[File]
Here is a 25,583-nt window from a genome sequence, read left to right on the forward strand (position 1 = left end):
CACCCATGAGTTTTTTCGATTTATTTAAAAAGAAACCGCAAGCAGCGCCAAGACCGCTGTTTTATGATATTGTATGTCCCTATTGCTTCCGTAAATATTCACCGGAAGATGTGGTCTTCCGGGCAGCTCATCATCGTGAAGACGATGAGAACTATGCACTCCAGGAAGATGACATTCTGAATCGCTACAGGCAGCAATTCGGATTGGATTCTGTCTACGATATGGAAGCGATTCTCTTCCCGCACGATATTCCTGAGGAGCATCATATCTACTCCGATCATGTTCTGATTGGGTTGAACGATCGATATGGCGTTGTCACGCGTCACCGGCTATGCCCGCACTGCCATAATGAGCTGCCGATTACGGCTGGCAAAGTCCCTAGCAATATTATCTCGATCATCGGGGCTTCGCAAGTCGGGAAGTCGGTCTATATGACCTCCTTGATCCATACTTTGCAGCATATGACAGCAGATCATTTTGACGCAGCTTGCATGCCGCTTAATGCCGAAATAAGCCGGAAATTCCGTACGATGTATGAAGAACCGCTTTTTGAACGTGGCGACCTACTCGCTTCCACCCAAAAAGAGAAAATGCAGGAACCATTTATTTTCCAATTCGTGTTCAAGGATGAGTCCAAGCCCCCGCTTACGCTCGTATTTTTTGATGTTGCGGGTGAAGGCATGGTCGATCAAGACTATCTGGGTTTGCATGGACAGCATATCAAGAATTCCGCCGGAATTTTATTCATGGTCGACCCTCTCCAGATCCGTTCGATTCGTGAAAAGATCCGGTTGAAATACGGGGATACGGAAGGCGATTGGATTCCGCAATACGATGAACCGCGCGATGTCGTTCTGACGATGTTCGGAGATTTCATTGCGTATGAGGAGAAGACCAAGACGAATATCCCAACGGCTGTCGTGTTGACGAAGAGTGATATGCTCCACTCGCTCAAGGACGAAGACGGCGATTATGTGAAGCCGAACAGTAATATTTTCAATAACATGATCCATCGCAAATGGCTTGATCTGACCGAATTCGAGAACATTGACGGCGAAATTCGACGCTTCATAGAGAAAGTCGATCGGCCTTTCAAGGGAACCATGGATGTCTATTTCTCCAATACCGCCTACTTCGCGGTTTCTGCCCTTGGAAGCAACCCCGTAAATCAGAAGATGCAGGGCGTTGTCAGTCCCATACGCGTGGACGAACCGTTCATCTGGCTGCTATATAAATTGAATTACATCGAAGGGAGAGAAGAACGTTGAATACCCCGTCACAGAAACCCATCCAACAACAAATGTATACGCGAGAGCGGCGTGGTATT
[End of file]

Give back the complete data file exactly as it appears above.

Here is a 25,583-nt window from a genome sequence, read left to right on the forward strand (position 1 = left end):
CACCCATGAGTTTTTTCGATTTATTTAAAAAGAAACCGCAAGCAGCGCCAAGACCGCTGTTTTATGATATTGTATGTCCCTATTGCTTCCGTAAATATTCACCGGAAGATGTGGTCTTCCGGGCAGCTCATCATCGTGAAGACGATGAGAACTATGCACTCCAGGAAGATGACATTCTGAATCGCTACAGGCAGCAATTCGGATTGGATTCTGTCTACGATATGGAAGCGATTCTCTTCCCGCACGATATTCCTGAGGAGCATCATATCTACTCCGATCATGTTCTGATTGGGTTGAACGATCGATATGGCGTTGTCACGCGTCACCGGCTATGCCCGCACTGCCATAATGAGCTGCCGATTACGGCTGGCAAAGTCCCTAGCAATATTATCTCGATCATCGGGGCTTCGCAAGTCGGGAAGTCGGTCTATATGACCTCCTTGATCCATACTTTGCAGCATATGACAGCAGATCATTTTGACGCAGCTTGCATGCCGCTTAATGCCGAAATAAGCCGGAAATTCCGTACGATGTATGAAGAACCGCTTTTTGAACGTGGCGACCTACTCGCTTCCACCCAAAAAGAGAAAATGCAGGAACCATTTATTTTCCAATTCGTGTTCAAGGATGAGTCCAAGCCCCCGCTTACGCTCGTATTTTTTGATGTTGCGGGTGAAGGCATGGTCGATCAAGACTATCTGGGTTTGCATGGACAGCATATCAAGAATTCCGCCGGAATTTTATTCATGGTCGACCCTCTCCAGATCCGTTCGATTCGTGAAAAGATCCGGTTGAAATACGGGGATACGGAAGGCGATTGGATTCCGCAATACGATGAACCGCGCGATGTCGTTCTGACGATGTTCGGAGATTTCATTGCGTATGAGGAGAAGACCAAGACGAATATCCCAACGGCTGTCGTGTTGACGAAGAGTGATATGCTCCACTCGCTCAAGGACGAAGACGGCGATTATGTGAAGCCGAACAGTAATATTTTCAATAACATGATCCATCGCAAATGGCTTGATCTGACCGAATTCGAGAACATTGACGGCGAAATTCGACGCTTCATAGAGAAAGTCGATCGGCCTTTCAAGGGAACCATGGATGTCTATTTCTCCAATACCGCCTACTTCGCGGTTTCTGCCCTTGGAAGCAACCCCGTAAATCAGAAGATGCAGGGCGTTGTCAGTCCCATACGCGTGGACGAACCGTTCATCTGGCTGCTATATAAATTGAATTACATCGAAGGGAGAGAAGAACGTTGAATACCCCGTCACAGAAACCCATCCAACAACAAATGTATACGCGAGAGCGGCGTGGTATT